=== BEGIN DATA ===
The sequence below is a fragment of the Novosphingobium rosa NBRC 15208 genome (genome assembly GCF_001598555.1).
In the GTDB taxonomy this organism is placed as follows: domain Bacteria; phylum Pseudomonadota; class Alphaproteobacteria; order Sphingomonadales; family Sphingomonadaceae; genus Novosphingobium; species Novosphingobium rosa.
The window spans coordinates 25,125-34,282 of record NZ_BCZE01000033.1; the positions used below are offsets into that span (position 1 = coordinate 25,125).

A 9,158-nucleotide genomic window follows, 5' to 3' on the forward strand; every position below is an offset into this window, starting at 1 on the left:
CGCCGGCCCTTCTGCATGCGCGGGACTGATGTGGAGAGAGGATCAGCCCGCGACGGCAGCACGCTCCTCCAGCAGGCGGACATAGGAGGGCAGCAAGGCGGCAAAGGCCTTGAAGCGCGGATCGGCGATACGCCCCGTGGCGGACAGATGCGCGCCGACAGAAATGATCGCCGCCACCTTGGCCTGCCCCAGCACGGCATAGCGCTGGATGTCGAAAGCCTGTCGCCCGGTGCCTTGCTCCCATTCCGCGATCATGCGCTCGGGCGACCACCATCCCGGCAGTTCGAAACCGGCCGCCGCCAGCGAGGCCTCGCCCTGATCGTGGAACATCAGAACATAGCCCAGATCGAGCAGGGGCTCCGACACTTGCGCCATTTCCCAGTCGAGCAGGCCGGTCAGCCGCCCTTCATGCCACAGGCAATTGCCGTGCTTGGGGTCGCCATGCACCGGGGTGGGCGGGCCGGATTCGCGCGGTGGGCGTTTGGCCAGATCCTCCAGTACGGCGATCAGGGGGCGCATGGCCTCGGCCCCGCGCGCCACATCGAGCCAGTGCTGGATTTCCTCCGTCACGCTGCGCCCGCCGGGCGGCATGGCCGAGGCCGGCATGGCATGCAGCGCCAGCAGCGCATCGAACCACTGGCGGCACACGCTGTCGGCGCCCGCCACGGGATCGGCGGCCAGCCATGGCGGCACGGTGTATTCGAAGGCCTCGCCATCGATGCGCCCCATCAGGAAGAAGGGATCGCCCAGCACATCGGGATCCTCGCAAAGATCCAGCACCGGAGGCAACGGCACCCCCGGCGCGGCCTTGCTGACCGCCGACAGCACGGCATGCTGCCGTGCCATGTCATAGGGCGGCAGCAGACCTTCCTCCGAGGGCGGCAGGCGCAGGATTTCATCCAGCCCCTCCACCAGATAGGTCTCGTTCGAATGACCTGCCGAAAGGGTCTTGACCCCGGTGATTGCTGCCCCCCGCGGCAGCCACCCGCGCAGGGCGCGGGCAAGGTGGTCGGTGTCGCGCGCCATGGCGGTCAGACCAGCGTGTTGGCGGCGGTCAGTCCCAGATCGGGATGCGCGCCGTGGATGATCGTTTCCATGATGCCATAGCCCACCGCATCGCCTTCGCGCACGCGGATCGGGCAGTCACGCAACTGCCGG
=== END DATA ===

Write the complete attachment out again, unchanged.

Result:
The sequence below is a fragment of the Novosphingobium rosa NBRC 15208 genome (genome assembly GCF_001598555.1).
In the GTDB taxonomy this organism is placed as follows: domain Bacteria; phylum Pseudomonadota; class Alphaproteobacteria; order Sphingomonadales; family Sphingomonadaceae; genus Novosphingobium; species Novosphingobium rosa.
The window spans coordinates 25,125-34,282 of record NZ_BCZE01000033.1; the positions used below are offsets into that span (position 1 = coordinate 25,125).

A 9,158-nucleotide genomic window follows, 5' to 3' on the forward strand; every position below is an offset into this window, starting at 1 on the left:
CGCCGGCCCTTCTGCATGCGCGGGACTGATGTGGAGAGAGGATCAGCCCGCGACGGCAGCACGCTCCTCCAGCAGGCGGACATAGGAGGGCAGCAAGGCGGCAAAGGCCTTGAAGCGCGGATCGGCGATACGCCCCGTGGCGGACAGATGCGCGCCGACAGAAATGATCGCCGCCACCTTGGCCTGCCCCAGCACGGCATAGCGCTGGATGTCGAAAGCCTGTCGCCCGGTGCCTTGCTCCCATTCCGCGATCATGCGCTCGGGCGACCACCATCCCGGCAGTTCGAAACCGGCCGCCGCCAGCGAGGCCTCGCCCTGATCGTGGAACATCAGAACATAGCCCAGATCGAGCAGGGGCTCCGACACTTGCGCCATTTCCCAGTCGAGCAGGCCGGTCAGCCGCCCTTCATGCCACAGGCAATTGCCGTGCTTGGGGTCGCCATGCACCGGGGTGGGCGGGCCGGATTCGCGCGGTGGGCGTTTGGCCAGATCCTCCAGTACGGCGATCAGGGGGCGCATGGCCTCGGCCCCGCGCGCCACATCGAGCCAGTGCTGGATTTCCTCCGTCACGCTGCGCCCGCCGGGCGGCATGGCCGAGGCCGGCATGGCATGCAGCGCCAGCAGCGCATCGAACCACTGGCGGCACACGCTGTCGGCGCCCGCCACGGGATCGGCGGCCAGCCATGGCGGCACGGTGTATTCGAAGGCCTCGCCATCGATGCGCCCCATCAGGAAGAAGGGATCGCCCAGCACATCGGGATCCTCGCAAAGATCCAGCACCGGAGGCAACGGCACCCCCGGCGCGGCCTTGCTGACCGCCGACAGCACGGCATGCTGCCGTGCCATGTCATAGGGCGGCAGCAGACCTTCCTCCGAGGGCGGCAGGCGCAGGATTTCATCCAGCCCCTCCACCAGATAGGTCTCGTTCGAATGACCTGCCGAAAGGGTCTTGACCCCGGTGATTGCTGCCCCCCGCGGCAGCCACCCGCGCAGGGCGCGGGCAAGGTGGTCGGTGTCGCGCGCCATGGCGGTCAGACCAGCGTGTTGGCGGCGGTCAGTCCCAGATCGGGATGCGCGCCGTGGATGATCGTTTCCATGATGCCATAGCCCACCGCATCGCCTTCGCGCACGCGGATCGGGCAGTCACGCAACTGCCGG